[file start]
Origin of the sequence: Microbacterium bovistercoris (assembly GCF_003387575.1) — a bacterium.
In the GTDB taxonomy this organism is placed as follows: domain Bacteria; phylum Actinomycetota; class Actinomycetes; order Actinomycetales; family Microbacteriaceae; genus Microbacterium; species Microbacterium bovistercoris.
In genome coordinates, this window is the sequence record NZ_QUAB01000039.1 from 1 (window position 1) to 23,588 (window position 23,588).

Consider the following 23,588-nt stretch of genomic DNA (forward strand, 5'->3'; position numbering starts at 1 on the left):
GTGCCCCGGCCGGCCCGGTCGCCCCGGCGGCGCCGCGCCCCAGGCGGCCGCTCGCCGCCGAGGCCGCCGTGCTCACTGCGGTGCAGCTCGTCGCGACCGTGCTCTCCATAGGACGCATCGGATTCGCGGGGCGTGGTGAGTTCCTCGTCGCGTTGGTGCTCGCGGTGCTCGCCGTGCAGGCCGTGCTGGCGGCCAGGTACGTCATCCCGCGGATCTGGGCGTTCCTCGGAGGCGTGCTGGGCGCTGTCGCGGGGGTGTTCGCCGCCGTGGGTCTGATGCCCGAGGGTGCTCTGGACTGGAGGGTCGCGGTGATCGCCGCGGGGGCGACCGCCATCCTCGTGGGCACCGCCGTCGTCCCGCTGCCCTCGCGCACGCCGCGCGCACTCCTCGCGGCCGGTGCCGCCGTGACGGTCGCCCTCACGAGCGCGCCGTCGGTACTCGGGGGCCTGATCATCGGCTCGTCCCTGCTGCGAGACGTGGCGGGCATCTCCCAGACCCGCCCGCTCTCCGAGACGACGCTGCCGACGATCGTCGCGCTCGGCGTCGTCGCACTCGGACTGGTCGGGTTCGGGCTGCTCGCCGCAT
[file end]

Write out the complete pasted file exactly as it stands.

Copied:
Origin of the sequence: Microbacterium bovistercoris (assembly GCF_003387575.1) — a bacterium.
In the GTDB taxonomy this organism is placed as follows: domain Bacteria; phylum Actinomycetota; class Actinomycetes; order Actinomycetales; family Microbacteriaceae; genus Microbacterium; species Microbacterium bovistercoris.
In genome coordinates, this window is the sequence record NZ_QUAB01000039.1 from 1 (window position 1) to 23,588 (window position 23,588).

Consider the following 23,588-nt stretch of genomic DNA (forward strand, 5'->3'; position numbering starts at 1 on the left):
GTGCCCCGGCCGGCCCGGTCGCCCCGGCGGCGCCGCGCCCCAGGCGGCCGCTCGCCGCCGAGGCCGCCGTGCTCACTGCGGTGCAGCTCGTCGCGACCGTGCTCTCCATAGGACGCATCGGATTCGCGGGGCGTGGTGAGTTCCTCGTCGCGTTGGTGCTCGCGGTGCTCGCCGTGCAGGCCGTGCTGGCGGCCAGGTACGTCATCCCGCGGATCTGGGCGTTCCTCGGAGGCGTGCTGGGCGCTGTCGCGGGGGTGTTCGCCGCCGTGGGTCTGATGCCCGAGGGTGCTCTGGACTGGAGGGTCGCGGTGATCGCCGCGGGGGCGACCGCCATCCTCGTGGGCACCGCCGTCGTCCCGCTGCCCTCGCGCACGCCGCGCGCACTCCTCGCGGCCGGTGCCGCCGTGACGGTCGCCCTCACGAGCGCGCCGTCGGTACTCGGGGGCCTGATCATCGGCTCGTCCCTGCTGCGAGACGTGGCGGGCATCTCCCAGACCCGCCCGCTCTCCGAGACGACGCTGCCGACGATCGTCGCGCTCGGCGTCGTCGCACTCGGACTGGTCGGGTTCGGGCTGCTCGCCGCAT